What happens when a site-specific installation goes on tour? Commissioned by the Experimental Media and Performing Arts Centre (EMPAC) in Troy, New York, Lucy Raven’s Tales of Love and Fear is a site-specific installation built for the concert hall at EMPAC. It was presented at the Western Front in Vancouver for one night only, on Wednesday June 29.
Her installation consists of a custom-built rig of rotating platforms, a stereoscopic image split between two projectors, and sound based on field recordings made in India. Raven’s past work, including installations and her series of illustrated lectures, focuses on the formal relationship between low-relief carvings and 3-D images. She looks at different histories of low-relief carvings and the history of depicting spatial depth in India. In one of these lectures, she discusses Hollywood’s outsourcing to India of the work converting films to 3-D, a process that she calls both high-tech and artisanal. She traveled to postproduction studios in Mumbai, Chennai, and Trivandrum, as well as some of the oldest rock-cut temples in India, examining the ancient reliefs that exist in the same part of the world 3-D images are now produced. For Raven, the connection between ancient carvings in India and 3-D film-making in Hollywood is distilled in the single image projected in Tales of Love and Fear.
Of the many 3-D stills she took in India, the image she chose for the installation isn’t special. It doesn’t have a figure. It focuses on architecture—pillars, decals, and a sculpture. This is where the site-specific installation is compromised on tour: the image relates to the columns in the concert hall at EMPAC, an effect that was absent in the Western Front. Raven tells ArtForum she considers it to be “as much a movie as it is a kinetic sculpture performing the architecture of the theatre it is in.” The so-called performance of the image was lost on the dimension-less walls of the Western Front.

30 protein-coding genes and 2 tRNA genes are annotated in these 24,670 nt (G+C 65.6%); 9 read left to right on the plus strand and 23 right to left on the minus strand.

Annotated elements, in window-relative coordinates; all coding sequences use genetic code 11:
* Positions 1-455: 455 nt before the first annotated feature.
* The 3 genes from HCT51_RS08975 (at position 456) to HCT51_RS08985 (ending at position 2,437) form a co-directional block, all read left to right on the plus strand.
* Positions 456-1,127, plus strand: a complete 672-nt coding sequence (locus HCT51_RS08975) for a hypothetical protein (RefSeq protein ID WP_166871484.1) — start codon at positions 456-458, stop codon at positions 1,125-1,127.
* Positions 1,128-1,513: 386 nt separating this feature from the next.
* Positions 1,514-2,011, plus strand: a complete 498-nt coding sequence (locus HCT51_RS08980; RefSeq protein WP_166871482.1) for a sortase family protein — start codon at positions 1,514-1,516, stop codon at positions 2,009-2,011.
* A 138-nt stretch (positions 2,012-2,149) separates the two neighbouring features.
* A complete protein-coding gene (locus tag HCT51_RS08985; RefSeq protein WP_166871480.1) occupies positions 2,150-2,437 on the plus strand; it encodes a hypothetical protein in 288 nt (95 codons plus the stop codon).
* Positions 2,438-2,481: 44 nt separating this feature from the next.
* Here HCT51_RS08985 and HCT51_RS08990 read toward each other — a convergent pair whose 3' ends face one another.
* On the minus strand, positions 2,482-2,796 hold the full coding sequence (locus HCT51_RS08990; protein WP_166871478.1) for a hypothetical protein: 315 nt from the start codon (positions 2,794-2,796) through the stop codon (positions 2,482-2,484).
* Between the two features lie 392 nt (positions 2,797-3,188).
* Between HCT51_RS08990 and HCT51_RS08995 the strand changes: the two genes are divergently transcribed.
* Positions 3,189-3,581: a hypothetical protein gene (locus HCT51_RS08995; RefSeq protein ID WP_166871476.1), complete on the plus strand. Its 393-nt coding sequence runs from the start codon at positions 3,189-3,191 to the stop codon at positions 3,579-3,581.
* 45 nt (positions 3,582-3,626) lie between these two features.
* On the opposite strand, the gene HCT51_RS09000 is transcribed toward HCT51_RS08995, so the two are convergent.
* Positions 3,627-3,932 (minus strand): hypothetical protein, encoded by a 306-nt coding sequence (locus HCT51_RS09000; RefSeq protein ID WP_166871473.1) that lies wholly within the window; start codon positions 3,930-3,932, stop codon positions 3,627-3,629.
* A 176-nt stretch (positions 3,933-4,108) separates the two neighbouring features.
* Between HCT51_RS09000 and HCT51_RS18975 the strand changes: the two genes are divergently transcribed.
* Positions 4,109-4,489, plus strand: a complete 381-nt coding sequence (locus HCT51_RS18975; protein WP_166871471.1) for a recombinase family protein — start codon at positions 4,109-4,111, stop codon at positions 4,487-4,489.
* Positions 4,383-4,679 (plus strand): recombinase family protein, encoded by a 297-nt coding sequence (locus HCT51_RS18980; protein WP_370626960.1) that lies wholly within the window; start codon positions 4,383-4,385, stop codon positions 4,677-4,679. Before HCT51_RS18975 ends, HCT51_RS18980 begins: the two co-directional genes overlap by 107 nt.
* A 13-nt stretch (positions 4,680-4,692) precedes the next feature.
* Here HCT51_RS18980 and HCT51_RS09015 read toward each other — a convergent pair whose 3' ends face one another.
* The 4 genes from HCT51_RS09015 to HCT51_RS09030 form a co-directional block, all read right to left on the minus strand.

The most joyful moments of the installation were the first moments, when the theatre fell dark and everyone was facing the screen in silence. A glow came on from behind, though there wasn’t a projection on the screen ahead. The audience stirred as the field recordings from a theatre in Mumbai began to play and the screen remained blank. A few individuals began to turn around and see the image projecting on the back wall of the space. It was slowly diverging into two images—a red image moving to the right and a blue image moving to the left. Some people continued to face the screen longer than others, holding out against all the fidgeting in the quiet theatre. Eventually, everyone turned around, craning their necks or adjusting in their chairs to follow the red image or the blue image or alternate between both images as they slowly panned the walls of the room. Many people laughed—one person left—when they realized the creeping pace of the images moving towards the screen at the front to form the 3-D image.
In the installation, Raven slows down the process of looking. A big-budget 3-D film has thousands of frames while her film has one frame. The audience looks at the image for almost an hour as the 3-D image comes out on the screen at the front briefly, with the culmination of a horror film score—then the projectors continue to rotate again and the 3-D image is gone. Tales of Love and Fear unhinges production from time. If you can sit through her painstakingly slow installation, you will see the next 3-D film at your local mega-plex differently.
Though the experience is uncomfortable—purposefully, the opposite experience of getting lost to a 3-D blockbuster—it provides an opportunity to think about important issues that deserve much more than an hour of the audience's time. Tales of Love and Fear is an artist’s take on what the global economy has wrought, and challenges the audience to consider what actions are taking place to foil it.